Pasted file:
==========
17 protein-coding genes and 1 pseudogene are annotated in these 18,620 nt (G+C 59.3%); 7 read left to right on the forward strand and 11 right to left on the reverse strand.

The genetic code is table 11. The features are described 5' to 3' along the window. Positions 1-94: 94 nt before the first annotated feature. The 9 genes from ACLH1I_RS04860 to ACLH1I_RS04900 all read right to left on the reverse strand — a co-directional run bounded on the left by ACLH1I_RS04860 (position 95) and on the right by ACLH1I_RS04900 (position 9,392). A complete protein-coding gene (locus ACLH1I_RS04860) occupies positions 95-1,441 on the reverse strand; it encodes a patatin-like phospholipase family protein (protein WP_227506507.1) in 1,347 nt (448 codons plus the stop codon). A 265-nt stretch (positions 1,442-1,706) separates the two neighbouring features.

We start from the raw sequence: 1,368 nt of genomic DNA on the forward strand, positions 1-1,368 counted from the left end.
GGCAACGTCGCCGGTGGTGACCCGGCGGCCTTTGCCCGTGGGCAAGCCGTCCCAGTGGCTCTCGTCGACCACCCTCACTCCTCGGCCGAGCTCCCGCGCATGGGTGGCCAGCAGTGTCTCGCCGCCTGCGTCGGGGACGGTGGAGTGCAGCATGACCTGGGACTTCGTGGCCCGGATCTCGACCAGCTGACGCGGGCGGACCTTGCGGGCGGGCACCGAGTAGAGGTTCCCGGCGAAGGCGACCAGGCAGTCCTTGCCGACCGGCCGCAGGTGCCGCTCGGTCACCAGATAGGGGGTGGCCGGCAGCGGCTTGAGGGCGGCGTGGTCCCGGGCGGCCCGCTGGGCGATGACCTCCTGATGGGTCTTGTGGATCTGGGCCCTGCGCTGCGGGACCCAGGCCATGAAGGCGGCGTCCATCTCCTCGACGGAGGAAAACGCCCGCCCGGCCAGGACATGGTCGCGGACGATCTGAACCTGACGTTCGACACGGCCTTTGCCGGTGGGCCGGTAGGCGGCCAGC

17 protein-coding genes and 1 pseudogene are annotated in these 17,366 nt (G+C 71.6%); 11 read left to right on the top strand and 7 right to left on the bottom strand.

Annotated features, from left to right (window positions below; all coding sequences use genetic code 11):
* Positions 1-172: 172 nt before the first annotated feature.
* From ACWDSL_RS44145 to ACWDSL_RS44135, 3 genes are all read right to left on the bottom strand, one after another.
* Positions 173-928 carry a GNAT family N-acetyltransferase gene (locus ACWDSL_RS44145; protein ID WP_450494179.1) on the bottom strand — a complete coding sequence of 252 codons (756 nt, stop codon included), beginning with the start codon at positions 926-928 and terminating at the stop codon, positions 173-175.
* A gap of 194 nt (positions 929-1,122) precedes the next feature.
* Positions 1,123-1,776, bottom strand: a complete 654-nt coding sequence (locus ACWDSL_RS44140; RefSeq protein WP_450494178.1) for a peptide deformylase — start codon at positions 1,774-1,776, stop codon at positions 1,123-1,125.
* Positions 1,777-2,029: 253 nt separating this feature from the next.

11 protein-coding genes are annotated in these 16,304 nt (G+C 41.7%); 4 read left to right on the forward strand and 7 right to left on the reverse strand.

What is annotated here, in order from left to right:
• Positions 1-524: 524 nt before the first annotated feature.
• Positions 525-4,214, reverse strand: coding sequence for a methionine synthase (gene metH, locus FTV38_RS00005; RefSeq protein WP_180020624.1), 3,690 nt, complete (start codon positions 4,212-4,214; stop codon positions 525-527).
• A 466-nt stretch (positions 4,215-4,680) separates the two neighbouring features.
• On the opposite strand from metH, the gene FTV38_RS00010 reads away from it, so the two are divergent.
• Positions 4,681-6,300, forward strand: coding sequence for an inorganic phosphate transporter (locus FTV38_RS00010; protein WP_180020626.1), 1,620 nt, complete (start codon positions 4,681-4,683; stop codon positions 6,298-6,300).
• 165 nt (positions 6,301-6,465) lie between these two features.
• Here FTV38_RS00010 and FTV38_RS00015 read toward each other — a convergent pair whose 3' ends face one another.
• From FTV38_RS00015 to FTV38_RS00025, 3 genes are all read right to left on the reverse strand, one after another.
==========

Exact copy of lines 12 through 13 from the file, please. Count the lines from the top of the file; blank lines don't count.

* Positions 1,777-2,029: 253 nt separating this feature from the next.

11 protein-coding genes are annotated in these 16,304 nt (G+C 41.7%); 4 read left to right on the forward strand and 7 right to left on the reverse strand.